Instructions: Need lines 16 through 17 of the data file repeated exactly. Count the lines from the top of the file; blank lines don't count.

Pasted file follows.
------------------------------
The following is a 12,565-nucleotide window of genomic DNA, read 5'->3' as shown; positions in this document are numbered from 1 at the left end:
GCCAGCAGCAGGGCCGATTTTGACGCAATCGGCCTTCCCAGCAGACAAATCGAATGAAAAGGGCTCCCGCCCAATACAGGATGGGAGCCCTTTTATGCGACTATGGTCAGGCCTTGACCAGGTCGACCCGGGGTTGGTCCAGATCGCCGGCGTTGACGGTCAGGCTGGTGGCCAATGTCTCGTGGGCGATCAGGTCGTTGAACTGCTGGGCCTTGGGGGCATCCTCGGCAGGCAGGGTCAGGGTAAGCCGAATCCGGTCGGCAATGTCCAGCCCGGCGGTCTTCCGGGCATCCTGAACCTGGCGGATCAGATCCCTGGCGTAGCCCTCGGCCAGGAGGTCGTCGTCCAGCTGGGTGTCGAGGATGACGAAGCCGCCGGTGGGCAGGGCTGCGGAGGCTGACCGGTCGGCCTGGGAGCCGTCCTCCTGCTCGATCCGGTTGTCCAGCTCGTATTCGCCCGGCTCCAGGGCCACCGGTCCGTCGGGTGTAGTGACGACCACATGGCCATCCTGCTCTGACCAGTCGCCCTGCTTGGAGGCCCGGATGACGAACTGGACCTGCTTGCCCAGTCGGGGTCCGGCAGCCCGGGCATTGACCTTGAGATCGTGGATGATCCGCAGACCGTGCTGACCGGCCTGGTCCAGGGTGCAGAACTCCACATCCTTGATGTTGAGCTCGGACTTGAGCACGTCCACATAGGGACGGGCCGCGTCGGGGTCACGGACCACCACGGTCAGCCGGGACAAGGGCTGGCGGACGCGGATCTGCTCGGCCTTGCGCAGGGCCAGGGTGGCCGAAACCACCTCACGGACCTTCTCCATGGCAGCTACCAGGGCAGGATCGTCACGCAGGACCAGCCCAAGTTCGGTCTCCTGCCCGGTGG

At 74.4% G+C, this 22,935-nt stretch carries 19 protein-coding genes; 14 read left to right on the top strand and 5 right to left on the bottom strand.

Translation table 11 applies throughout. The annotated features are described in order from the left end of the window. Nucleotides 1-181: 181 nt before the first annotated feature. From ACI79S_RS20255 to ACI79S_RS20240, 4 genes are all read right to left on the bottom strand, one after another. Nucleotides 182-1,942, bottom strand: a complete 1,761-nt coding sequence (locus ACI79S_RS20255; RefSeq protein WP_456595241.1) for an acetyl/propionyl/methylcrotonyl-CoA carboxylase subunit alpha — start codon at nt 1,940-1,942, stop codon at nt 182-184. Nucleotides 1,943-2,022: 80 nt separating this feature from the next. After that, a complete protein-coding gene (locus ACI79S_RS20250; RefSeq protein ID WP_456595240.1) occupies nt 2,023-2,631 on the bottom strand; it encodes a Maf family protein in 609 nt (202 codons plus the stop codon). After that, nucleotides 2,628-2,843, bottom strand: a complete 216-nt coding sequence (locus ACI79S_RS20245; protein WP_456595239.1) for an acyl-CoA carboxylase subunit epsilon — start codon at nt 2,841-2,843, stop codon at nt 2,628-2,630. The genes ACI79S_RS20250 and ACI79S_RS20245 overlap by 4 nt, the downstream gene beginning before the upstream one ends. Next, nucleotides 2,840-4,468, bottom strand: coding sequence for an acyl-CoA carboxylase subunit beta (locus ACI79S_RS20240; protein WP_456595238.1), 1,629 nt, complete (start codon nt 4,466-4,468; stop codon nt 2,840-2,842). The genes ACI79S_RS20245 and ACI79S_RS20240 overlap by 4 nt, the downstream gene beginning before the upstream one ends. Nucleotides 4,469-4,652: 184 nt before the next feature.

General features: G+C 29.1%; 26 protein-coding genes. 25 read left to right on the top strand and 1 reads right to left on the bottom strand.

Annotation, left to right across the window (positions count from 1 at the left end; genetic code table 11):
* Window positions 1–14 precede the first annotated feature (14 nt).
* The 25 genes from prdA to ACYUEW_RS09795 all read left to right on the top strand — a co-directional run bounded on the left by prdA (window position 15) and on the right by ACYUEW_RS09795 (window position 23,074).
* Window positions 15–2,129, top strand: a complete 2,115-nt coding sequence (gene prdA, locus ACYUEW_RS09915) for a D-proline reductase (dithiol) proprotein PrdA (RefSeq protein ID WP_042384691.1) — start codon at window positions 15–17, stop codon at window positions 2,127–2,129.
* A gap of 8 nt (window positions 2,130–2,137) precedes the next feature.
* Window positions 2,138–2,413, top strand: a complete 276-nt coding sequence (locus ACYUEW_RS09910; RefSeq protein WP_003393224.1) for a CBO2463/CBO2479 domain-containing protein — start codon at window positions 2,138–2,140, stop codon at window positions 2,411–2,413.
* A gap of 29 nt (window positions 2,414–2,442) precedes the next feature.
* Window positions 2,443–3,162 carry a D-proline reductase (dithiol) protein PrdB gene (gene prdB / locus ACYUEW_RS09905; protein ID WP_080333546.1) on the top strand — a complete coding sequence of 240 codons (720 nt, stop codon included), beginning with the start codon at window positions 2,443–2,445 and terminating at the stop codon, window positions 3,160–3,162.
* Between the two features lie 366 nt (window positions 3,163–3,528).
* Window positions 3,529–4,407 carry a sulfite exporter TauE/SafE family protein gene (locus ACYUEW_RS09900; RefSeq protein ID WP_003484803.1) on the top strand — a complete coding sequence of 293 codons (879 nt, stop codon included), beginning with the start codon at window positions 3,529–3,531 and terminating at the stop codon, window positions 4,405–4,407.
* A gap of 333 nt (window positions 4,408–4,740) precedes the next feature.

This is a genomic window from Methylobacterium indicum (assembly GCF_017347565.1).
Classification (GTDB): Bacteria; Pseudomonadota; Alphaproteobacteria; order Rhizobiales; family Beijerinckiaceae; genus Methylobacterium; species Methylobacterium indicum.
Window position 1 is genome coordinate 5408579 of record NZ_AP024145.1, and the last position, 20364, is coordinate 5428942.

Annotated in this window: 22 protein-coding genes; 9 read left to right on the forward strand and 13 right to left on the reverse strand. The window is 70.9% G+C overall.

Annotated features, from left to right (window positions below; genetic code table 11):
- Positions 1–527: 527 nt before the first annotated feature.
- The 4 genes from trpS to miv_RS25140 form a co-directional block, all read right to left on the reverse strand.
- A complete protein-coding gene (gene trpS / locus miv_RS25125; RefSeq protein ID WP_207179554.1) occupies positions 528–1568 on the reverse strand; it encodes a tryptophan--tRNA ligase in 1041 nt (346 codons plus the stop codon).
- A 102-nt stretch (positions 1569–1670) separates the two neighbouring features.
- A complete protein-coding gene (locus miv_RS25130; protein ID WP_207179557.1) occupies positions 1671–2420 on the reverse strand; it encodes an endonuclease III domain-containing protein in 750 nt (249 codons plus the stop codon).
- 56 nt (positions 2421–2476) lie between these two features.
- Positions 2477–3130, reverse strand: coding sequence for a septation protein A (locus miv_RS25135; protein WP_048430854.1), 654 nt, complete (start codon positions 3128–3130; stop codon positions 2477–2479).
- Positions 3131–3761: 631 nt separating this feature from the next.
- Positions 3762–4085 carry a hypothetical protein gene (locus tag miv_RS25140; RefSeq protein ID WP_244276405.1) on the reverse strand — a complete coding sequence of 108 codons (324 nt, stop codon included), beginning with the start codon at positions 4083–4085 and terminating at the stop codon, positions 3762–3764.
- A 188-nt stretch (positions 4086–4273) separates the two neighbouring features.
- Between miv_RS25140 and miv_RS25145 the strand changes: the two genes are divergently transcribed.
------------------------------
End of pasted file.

* A gap of 333 nt (window positions 4,408–4,740) precedes the next feature.

This is a genomic window from Methylobacterium indicum (assembly GCF_017347565.1).